The same is true everywhere.  When two people approach each other, there is a built-in understanding of their relative roles, and they begin the conversation in that context.

“I’m checking in,” you say to the hotel receptionist, as you set down your luggage.

“I’m here to see Ms. Johnson,” you tell security when you enter the office building.

It’s really all very simple and automatic, and the British never give it a moment’s thought.

And that same approach works in the US.  For the most part, when two Americans approach each other, there is a built-in understanding of their relative roles, and they begin with that understanding.  It is a practice we inherited from the British.

But it is a practice, not a universal truth.  And the French have a different practice.

Once you declare equality of all people, it really doesn’t seem appropriate to assume two people have different stations by virtue of their current job.  They are equals, and when one approaches another, they should do so as equals.

And so, when two French people first approach each other, they do not assume an immediate hierarchy.  Instead, they approach each other as peers—as equals.

“Bonjour!” they say to each other.  Hello, or good day.

Having said that, they have established that they are equals, and can now begin to discuss the transaction at hand.

“I am going to boulevard Saint Germain,” you tell the taxi driver.  And from this point, things progress pretty much as they would in London, or New York.  After all, the driver does need to know where you are going, and will take you there.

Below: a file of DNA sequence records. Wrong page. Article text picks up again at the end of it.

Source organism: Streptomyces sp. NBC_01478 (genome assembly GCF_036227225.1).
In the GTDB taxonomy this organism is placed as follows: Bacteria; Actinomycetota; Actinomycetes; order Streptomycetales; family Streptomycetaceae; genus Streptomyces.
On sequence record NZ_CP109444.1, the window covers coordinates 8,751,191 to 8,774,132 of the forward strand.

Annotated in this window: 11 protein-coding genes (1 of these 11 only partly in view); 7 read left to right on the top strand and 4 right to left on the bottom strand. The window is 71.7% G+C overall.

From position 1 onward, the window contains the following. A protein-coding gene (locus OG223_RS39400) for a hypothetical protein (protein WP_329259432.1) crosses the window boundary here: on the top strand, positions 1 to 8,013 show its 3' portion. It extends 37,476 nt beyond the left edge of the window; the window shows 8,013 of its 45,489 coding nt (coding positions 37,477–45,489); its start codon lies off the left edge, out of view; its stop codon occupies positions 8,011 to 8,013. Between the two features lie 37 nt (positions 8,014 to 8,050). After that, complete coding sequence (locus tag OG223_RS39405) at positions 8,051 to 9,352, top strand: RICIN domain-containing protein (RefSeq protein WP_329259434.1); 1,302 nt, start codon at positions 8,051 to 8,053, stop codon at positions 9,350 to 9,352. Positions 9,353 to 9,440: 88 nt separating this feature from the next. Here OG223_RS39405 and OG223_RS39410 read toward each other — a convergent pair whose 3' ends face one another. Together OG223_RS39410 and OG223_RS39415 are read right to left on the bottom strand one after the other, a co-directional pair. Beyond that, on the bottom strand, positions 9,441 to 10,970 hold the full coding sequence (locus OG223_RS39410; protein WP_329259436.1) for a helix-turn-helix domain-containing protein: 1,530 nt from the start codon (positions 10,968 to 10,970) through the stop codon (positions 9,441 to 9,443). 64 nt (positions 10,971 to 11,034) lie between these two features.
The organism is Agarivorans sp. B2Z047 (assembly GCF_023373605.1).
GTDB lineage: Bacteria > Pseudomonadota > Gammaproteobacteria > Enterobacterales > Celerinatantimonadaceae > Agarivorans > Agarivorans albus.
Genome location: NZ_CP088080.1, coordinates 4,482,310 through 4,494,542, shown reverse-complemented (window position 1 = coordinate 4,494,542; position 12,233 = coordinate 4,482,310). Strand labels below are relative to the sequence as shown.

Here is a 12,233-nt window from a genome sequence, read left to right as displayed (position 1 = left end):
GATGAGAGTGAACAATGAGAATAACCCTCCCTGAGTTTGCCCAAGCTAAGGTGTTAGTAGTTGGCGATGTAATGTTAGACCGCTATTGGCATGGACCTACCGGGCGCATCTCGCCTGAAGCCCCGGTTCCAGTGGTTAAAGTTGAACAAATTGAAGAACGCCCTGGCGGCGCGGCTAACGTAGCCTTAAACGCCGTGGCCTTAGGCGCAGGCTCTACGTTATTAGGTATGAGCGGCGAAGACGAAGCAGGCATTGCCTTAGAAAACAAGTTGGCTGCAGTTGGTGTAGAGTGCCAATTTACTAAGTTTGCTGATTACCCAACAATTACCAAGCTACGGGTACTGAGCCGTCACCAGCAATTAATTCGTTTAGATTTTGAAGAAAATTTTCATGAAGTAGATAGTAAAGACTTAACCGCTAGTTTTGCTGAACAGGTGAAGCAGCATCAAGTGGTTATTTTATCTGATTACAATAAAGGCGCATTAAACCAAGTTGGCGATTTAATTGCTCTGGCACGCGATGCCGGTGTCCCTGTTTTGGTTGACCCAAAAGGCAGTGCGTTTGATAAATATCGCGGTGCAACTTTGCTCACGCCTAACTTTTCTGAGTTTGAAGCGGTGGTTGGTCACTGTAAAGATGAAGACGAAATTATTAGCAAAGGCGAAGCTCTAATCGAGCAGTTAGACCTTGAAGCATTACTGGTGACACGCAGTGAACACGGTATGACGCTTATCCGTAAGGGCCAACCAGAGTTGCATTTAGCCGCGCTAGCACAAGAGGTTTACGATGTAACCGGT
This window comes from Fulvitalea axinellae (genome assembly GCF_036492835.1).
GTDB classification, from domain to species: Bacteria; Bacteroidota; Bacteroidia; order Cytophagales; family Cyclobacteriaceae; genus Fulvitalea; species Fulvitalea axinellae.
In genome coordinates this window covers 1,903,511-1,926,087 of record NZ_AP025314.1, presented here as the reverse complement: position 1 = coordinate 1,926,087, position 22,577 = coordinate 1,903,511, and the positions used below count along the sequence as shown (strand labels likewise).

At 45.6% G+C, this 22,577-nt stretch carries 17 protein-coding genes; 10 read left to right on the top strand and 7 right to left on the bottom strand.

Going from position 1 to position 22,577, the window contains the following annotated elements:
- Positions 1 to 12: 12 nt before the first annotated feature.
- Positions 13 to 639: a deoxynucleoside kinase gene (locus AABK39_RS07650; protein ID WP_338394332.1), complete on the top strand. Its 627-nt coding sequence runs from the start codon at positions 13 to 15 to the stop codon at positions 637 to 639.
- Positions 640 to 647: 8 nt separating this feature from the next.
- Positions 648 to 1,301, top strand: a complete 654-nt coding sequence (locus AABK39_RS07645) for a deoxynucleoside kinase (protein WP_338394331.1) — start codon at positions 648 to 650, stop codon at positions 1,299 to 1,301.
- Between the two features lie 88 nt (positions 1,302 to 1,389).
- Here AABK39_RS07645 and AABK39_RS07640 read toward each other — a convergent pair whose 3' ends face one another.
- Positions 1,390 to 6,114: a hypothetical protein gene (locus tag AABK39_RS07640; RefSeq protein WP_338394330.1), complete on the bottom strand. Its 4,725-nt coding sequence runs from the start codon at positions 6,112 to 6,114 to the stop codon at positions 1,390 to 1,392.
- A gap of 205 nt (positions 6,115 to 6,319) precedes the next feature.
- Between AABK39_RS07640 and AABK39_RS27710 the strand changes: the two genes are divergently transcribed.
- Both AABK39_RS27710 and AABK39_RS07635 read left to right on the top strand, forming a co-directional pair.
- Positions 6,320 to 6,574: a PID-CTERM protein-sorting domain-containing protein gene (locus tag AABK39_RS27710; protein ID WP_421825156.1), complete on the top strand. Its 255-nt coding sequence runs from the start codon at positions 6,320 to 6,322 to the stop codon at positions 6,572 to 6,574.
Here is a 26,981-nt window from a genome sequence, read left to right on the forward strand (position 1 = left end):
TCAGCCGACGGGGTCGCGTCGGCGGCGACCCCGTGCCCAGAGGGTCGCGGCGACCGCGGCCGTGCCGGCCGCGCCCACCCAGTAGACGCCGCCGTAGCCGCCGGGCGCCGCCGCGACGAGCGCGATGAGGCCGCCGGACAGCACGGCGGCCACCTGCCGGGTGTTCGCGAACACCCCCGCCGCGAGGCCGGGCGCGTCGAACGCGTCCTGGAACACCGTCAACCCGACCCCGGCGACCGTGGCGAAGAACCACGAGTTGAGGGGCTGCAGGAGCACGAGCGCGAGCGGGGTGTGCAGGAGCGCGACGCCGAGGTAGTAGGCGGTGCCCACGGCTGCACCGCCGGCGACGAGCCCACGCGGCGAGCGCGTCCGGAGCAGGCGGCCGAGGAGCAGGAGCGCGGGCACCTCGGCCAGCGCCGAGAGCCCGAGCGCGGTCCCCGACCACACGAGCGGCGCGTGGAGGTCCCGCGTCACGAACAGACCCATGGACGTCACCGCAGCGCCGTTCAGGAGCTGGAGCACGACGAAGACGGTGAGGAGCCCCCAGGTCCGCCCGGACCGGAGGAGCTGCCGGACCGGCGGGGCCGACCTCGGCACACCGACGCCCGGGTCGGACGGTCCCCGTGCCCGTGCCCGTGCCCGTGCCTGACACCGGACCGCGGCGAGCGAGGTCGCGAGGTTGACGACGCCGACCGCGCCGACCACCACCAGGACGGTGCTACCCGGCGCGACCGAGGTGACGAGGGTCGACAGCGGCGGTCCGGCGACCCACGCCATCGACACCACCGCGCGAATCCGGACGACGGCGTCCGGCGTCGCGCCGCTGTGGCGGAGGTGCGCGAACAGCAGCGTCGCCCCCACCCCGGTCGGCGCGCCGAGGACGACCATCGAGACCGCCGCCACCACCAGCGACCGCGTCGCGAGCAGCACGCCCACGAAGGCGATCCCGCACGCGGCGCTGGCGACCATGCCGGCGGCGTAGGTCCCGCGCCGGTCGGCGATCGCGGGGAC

But failing that little courtesy, failing to say Bonjour or hello, communicates to the other person that you do not view him or her as your equal.  And that is very rude.

And this mentality of approaching each other as equals extends to many different facets of French culture, including the practice of tipping.

Tipping is remarkably patriarchal.  A system in which one person pays another directly for service, and has the right to determine whether to pay at all and, if so, the amount of payment is fundamentally a system of inequality.  One would never expect a professional to accept such a system.  Try telling your physician, accountant, or attorney that you will let them heal you, prepare your taxes, or review your contracts, and only when they are finished will you decide whether or not to pay them and, if so, how much you will pay.  You are unlikely to find any takers for that deal!  Accordingly, tipping is simply not an accepted part of French culture, and may even be regarded as a bit rude.

This concept of inequality is built into British culture, and Americans have adopted it in full.  But not so in France.  To the French, failing to establish and practice signs of equality is terribly discourteous.

And so the conversation has started with one side being (unintentionally) rude from the very first word.  And while many French people will shrug it off, or recognize it as cultural ignorance, others may take offense, even if they do not mean to do so.  And it may show in their face, or in their actions. They may not be being rude so much as reacting to your own lack of good manners.